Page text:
In 2001 I entered a decade of childbearing with flat feet. Ever since baby number five was born nearly three years ago, my feet have given me trouble. Fallen arches led to plantar fasciitis and the protrusion of bunions. I began to experience pain and inflammation a great deal of the time.
Also, since my last little one was born, I've been physically weak overall. I've tried and tried to snap back but progress has been slow.
Out of necessity, I began to forgo my long nature walks to conserve my feet for my domestic duties.
Yet still, every night I'd drop into bed sore and exhausted.
Last spring at the silent retreat I attended, my feet were too sore to walk down the stone staircase to the river.
After the podiatrist took a look at my x-rays she entered the room to greet me and said, "Oh my! I expected a much older woman to go with these feet!"
About two weeks ago I had a bunion removal and arch lift on my left foot. I'm hoping to have the other foot done after Christmas. We'll see how things go. In the mean time I can't put any weight on my left foot for five more weeks.
Between the feet problems and the fact that my hair is graying at an alarming rate, it has occurred to me that middle age is swiftly approaching.
Where did my twenties go?
Where did my thirties go?
Yet, as Madeline L' Engle once wrote, "I am still every age I have been."
As a matter of fact, the way I've felt lately, as I'm recovering from surgery, is about age thirteen! There have been mood swings -- from tears to laughter. I'm capable one minute, then as needy as a child the next; pining for independence, yet unable to drive a car.
So one afternoon last week -- while recovering at my aunt's beautiful home -- I propped up my foot on one of her dining room chairs and did a reading as the voice of one of my favorite thirteen year old adventurers: Huckleberry Finn.
If you've never read The Adventures of Huckleberry Finn by Mark Twain, I hope this reading will inspire you to pick it up. It's one of my favorite classics!
The Widow Douglas she took me for her son, and allowed she would sivilize me; but it was rough living in the house all the time, considering how dismal regular and decent the widow was in all her ways; and so when I couldn't stand it no longer I lit out. I got into my old rags and my sugar-hogshead again, and was free and satisfied. But Tom Sawyer he hunted me up and said he was going to start a band of robbers, and I might join if I would go back to the widow and be respectable. So I went back.
The widow she cried over me, and called me a poor lost lamb, and she called me a lot of other names, too, but she never meant no harm by it. She put me in them new clothes again, and I couldn't do nothing but sweat and sweat, and feel all cramped up. Well, then, the old thing commenced again. The widow rung a bell for supper, and you had to come to time. When you got to the table you couldn't go right to eating, but you had to wait for the widow to tuck down her head and grumble a little over the victuals, though there warn't really anything the matter with them,—that is, nothing only everything was cooked by itself. In a barrel of odds and ends it is different; things get mixed up, and the juice kind of swaps around, and the things go better.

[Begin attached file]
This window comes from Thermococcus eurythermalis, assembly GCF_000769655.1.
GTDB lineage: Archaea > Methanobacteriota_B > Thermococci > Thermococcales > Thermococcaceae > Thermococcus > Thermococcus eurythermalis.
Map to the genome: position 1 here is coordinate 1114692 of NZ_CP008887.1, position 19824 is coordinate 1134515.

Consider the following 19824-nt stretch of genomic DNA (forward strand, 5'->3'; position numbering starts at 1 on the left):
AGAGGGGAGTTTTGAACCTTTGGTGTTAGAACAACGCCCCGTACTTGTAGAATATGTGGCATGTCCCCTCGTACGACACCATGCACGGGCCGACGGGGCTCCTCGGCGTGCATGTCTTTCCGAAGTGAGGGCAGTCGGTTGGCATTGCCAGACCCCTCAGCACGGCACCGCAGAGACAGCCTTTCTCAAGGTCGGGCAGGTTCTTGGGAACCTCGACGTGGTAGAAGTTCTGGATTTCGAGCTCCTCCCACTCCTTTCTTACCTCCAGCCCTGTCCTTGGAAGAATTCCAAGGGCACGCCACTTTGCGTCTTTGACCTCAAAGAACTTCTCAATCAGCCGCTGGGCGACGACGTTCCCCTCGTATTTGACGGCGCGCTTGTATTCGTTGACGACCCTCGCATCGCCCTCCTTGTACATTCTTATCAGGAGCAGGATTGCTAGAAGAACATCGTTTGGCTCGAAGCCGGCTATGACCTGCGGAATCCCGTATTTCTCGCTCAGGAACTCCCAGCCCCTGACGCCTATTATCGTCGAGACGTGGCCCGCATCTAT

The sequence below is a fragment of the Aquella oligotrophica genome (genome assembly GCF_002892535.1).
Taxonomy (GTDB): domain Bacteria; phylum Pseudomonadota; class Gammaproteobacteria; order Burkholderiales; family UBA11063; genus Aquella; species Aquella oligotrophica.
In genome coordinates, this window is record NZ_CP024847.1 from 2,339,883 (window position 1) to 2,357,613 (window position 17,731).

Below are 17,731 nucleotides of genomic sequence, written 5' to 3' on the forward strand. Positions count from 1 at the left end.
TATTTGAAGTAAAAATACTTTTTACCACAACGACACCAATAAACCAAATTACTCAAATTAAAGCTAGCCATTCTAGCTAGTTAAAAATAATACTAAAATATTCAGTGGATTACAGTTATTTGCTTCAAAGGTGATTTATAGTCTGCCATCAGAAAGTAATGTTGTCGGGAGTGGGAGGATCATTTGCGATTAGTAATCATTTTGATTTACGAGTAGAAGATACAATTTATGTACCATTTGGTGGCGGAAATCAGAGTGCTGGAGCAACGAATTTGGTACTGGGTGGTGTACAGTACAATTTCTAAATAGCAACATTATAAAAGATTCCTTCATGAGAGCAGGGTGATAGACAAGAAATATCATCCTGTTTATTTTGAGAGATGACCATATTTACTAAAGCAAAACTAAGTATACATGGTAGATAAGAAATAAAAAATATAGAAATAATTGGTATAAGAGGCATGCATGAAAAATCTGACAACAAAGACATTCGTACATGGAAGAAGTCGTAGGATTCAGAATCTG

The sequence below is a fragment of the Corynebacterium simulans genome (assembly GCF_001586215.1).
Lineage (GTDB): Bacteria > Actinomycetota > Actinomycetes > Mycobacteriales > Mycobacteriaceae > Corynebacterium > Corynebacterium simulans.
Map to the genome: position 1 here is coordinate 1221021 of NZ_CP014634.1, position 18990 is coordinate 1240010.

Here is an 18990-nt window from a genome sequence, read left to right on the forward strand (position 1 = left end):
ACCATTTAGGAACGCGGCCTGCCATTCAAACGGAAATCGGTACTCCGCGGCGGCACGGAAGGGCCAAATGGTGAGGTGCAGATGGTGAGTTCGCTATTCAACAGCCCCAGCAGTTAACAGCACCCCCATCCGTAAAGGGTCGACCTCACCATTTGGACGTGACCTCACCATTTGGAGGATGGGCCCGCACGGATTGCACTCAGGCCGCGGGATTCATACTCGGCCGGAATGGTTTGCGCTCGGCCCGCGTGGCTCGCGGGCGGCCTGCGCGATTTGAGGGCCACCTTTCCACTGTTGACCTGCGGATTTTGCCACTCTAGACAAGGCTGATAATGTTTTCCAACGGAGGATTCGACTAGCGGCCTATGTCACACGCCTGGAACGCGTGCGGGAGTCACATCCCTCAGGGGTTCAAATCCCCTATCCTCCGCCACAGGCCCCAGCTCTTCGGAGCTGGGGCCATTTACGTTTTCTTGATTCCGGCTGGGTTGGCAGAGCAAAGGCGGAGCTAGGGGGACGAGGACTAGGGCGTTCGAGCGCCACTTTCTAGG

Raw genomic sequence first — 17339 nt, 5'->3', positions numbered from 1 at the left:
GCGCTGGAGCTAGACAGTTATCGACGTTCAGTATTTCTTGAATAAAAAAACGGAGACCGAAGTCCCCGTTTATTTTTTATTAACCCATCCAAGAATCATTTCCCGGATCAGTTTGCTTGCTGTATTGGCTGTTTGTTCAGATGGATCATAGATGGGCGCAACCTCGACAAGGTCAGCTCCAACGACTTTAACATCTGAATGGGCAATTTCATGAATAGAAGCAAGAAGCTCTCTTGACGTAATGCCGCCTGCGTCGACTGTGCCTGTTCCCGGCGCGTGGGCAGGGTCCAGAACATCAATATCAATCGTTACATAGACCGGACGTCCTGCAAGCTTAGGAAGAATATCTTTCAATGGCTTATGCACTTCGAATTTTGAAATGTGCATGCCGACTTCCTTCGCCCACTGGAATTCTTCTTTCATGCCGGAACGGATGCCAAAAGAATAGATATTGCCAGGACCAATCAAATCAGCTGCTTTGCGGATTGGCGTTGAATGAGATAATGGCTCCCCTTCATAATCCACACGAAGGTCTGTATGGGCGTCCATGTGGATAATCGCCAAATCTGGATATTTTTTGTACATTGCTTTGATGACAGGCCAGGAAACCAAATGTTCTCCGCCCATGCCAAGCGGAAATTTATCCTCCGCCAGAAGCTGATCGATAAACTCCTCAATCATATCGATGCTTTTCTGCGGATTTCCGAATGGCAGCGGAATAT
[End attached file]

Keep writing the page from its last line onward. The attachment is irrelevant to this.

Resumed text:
After supper she got out her book and learned me about Moses and the Bulrushers, and I was in a sweat to find out all about him; but by and by she let it out that Moses had been dead a considerable long time; so then I didn't care no more about him, because I don't take no stock in dead people.
Pretty soon I wanted to smoke, and asked the widow to let me. But she wouldn't. She said it was a mean practice and wasn't clean, and I must try to not do it any more. That is just the way with some people. They get down on a thing when they don't know nothing about it. Here she was a-bothering about Moses, which was no kin to her, and no use to anybody, being gone, you see, yet finding a power of fault with me for doing a thing that had some good in it. And she took snuff, too; of course that was all right, because she done it herself.
Her sister, Miss Watson, a tolerable slim old maid, with goggles on, had just come to live with her, and took a set at me now with a spelling-book. She worked me middling hard for about an hour, and then the widow made her ease up. I couldn't stood it much longer. Then for an hour it was deadly dull, and I was fidgety. Miss Watson would say, "Don't put your feet up there, Huckleberry;" and "Don't scrunch up like that, Huckleberry—set up straight;" and pretty soon she would say, "Don't gap and stretch like that, Huckleberry—why don't you try to behave?" Then she told me all about the bad place, and I said I wished I was there. She got mad then, but I didn't mean no harm.
All I wanted was to go somewheres; all I wanted was a change, I warn't particular. She said it was wicked to say what I said; said she wouldn't say it for the whole world; she was going to live so as to go to the good place. Well, I couldn't see no advantage in going where she was going, so I made up my mind I wouldn't try for it. But I never said so, because it would only make trouble, and wouldn't do no good.
Now she had got a start, and she went on and told me all about the good place. She said all a body would have to do there was to go around all day long with a harp and sing, forever and ever. So I didn't think much of it. But I never said so. I asked her if she reckoned Tom Sawyer would go there, and she said not by a considerable sight. I was glad about that, because I wanted him and me to be together.